The Shared Leadership Team, formed in 2019, meets monthly to coordinate activities and to make an opportunity to share resources and ideas.
The Liverpool South Ministry Team was formed in 2015 and includes lay people from all the parishes in that area and some clergy. It exists to enable networking and the sharing of resources and experience. Three newsletters have been published and distributed up to this time. These include the times of all the Sunday Masses in the member parishes. A website was introduced in May 2019. Helen Jones was appointed as the pastoral associate for what was Pastoral Area 2 in autumn 2018, one of five such appointments in the Liverpool Archdiocese. In January she wrote, ‘I have been at St Charles and St Thomas More this week, who have shown tremendous hospitality and a great commitment to shared ministry as their groups begin to work more closely together strengthening their own believing community’.
The regular commitment of some parishioners is visible; we appreciate the dedication of the young altar servers, Special Ministers of the Eucharist, and the Readers. Unsung heroes among the parishioners attend to the production of the newsletters (without which this account could not have been written). These give details of services and events but include extra material such as a welcome notice, a thought for the week and a contribution from Helen Jones, the pastoral associate. Newsletters are posted on our internet site which gives other information and a place on Facebook.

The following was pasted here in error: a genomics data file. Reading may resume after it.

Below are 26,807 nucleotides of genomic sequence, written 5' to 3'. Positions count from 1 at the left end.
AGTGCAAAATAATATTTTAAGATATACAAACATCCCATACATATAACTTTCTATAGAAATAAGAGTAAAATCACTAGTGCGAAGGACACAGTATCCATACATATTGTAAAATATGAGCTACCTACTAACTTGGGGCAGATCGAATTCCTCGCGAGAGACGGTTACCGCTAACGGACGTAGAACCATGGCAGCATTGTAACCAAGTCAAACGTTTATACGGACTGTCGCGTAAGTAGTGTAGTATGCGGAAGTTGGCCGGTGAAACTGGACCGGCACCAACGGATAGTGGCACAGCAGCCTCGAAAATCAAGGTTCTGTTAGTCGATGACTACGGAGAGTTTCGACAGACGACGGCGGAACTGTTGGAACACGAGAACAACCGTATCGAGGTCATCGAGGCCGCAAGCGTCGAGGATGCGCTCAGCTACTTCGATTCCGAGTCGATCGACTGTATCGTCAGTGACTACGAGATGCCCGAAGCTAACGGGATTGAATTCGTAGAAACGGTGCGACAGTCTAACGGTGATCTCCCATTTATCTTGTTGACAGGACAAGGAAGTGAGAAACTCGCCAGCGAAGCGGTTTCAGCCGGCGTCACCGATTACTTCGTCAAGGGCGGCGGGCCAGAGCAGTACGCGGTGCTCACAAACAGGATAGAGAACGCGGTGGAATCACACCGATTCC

Others enhance the Masses; the church is cleaned and the brass polished, the sacristy needs are met, money is collected and counted, people are welcomed, a minibus brings those with mobility problems to church, a piety stall is availableand the flower team beautifies the church with arrangements; (we were proud to see the parish named on one of the floral displays in the Cathedral during the Adoremus Eucharistic Congress). The Garden of Remembrance which we pass as we approach the church is tended.